Photo by Richard Leonardi
Pepin's New Look
America’s hottest cigarmaker, José "Pepin" Garcia, has a grand new factory in Nicaragua.
From the Print Edition:
Sylvester Stallone, July/August 2010
The building is huge and bright, quite out of place on the Pan American highway in Estelí, Nicaragua, where construction tends to be modest, dusty and far more drab. With its high, cream-colored walls, oversized arched windows and prominent entry porch complete with a red terra-cotta roof, one might mistake it for a Spanish mission, but it's one of Nicaragua's newest and grandest cigar factories. Inside, José "Pepin" Garcia, perhaps the hottest name in the cigar business, has found his new home: My Father Cigars.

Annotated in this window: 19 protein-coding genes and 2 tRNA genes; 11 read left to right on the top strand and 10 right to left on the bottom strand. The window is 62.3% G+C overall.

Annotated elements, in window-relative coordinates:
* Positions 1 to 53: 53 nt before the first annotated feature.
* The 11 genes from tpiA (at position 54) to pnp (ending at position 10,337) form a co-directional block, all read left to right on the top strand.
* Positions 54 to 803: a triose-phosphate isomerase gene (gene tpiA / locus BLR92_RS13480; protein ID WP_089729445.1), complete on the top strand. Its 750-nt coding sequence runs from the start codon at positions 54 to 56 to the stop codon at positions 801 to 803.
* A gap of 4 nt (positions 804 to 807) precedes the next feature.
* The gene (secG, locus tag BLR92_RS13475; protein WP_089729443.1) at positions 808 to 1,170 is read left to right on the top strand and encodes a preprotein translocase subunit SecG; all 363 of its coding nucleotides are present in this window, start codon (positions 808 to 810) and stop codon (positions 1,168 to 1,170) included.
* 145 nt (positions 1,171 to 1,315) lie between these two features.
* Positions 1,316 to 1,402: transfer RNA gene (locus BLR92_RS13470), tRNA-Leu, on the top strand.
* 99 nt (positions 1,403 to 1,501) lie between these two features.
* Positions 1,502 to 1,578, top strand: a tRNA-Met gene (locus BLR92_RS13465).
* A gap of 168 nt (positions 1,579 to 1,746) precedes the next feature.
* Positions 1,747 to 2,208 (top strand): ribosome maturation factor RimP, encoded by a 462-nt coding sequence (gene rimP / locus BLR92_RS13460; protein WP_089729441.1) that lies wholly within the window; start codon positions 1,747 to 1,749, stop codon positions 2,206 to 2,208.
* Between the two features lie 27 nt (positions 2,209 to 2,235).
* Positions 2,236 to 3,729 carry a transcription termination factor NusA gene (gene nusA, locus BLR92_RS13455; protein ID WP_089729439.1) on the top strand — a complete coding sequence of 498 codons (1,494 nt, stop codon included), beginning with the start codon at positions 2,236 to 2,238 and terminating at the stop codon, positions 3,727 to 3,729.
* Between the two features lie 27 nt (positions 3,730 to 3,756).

Garcia's business has changed dramatically in a very short time. Three years ago (when he was last profiled, in the December 2007 Cigar Aficionado), he was making cigars with but a dozen rollers in a tiny Miami factory the size of a New York City apartment and had recently expanded into a modest Nicaraguan factory with about 80 workers. In Estelí, he focused primarily on making cigars under contract for a variety of clients around the United States. Then the cigars were becoming some of the hottest in America, but there were only so many: he was making fewer than 15,000 a day, shy of four million cigars annually. In his new facility, he makes ever more cigars, including not only well-known contract brands such as Tatuaje Havana VI and San Cristobal, but star brands all his own, most notably My Father. With more than 200 cigarmakers, production has soared to some 35,000 cigars daily, in the neighborhood of eight million cigars a year.